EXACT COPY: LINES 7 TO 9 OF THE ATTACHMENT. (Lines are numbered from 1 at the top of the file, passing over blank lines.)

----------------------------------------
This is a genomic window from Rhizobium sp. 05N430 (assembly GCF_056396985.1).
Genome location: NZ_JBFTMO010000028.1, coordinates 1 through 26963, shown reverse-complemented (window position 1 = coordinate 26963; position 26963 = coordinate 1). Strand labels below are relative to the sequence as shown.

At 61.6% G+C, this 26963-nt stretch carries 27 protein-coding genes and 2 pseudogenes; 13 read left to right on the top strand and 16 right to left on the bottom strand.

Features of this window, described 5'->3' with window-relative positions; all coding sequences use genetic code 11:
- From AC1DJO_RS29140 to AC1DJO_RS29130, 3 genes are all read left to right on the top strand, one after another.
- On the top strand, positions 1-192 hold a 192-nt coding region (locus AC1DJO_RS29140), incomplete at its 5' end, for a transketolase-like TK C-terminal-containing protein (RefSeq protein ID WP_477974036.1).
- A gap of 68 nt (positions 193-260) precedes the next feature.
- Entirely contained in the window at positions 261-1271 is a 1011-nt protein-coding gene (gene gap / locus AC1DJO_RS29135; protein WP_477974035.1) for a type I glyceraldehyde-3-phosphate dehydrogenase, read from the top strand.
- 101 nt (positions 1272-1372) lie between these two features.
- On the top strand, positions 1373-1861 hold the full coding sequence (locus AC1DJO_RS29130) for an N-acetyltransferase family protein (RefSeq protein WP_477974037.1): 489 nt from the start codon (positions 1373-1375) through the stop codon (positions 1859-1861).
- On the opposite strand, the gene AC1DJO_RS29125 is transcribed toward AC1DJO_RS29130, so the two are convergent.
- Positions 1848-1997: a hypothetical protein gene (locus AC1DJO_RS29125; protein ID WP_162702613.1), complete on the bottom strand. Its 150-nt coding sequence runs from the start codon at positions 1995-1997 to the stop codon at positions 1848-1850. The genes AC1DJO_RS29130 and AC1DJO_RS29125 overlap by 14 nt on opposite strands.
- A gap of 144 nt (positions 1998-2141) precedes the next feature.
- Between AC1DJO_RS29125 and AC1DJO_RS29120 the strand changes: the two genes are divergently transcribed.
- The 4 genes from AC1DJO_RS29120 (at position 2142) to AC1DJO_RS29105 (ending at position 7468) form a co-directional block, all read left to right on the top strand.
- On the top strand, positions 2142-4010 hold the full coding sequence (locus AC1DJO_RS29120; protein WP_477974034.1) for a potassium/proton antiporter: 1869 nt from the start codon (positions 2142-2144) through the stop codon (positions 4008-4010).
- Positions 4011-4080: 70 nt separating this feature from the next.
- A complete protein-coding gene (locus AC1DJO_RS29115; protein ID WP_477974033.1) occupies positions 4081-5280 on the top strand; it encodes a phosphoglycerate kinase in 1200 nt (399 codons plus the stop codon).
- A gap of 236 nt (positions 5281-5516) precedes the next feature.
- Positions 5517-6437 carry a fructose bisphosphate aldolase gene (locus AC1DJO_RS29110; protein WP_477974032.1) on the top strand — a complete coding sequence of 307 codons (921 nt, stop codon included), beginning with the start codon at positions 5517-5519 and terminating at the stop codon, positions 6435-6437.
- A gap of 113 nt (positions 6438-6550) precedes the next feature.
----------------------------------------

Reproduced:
- A gap of 68 nt (positions 193-260) precedes the next feature.
- Entirely contained in the window at positions 261-1271 is a 1011-nt protein-coding gene (gene gap / locus AC1DJO_RS29135; protein WP_477974035.1) for a type I glyceraldehyde-3-phosphate dehydrogenase, read from the top strand.
- 101 nt (positions 1272-1372) lie between these two features.